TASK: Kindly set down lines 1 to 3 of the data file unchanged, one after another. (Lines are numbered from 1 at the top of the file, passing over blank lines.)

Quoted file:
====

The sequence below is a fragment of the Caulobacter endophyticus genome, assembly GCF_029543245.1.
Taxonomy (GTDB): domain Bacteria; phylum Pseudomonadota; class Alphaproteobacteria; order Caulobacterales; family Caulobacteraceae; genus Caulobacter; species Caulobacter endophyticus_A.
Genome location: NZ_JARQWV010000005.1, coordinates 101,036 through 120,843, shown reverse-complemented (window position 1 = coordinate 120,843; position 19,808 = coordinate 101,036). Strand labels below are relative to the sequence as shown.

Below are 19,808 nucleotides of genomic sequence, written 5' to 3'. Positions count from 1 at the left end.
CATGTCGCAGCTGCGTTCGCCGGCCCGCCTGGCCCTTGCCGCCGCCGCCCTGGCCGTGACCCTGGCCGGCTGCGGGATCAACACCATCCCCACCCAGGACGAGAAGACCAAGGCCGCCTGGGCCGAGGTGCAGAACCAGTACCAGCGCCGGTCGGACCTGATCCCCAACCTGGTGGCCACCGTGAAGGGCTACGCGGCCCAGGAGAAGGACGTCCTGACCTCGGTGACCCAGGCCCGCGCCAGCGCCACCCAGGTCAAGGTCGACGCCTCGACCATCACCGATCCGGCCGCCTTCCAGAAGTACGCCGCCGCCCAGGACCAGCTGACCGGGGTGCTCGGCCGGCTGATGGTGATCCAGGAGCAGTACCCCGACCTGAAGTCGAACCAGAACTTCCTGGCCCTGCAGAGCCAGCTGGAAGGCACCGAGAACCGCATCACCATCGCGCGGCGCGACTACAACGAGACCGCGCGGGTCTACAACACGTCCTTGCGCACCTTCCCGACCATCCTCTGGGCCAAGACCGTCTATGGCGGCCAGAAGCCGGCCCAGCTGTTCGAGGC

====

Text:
The sequence below is a fragment of the Caulobacter endophyticus genome, assembly GCF_029543245.1.
Taxonomy (GTDB): domain Bacteria; phylum Pseudomonadota; class Alphaproteobacteria; order Caulobacterales; family Caulobacteraceae; genus Caulobacter; species Caulobacter endophyticus_A.
Genome location: NZ_JARQWV010000005.1, coordinates 101,036 through 120,843, shown reverse-complemented (window position 1 = coordinate 120,843; position 19,808 = coordinate 101,036). Strand labels below are relative to the sequence as shown.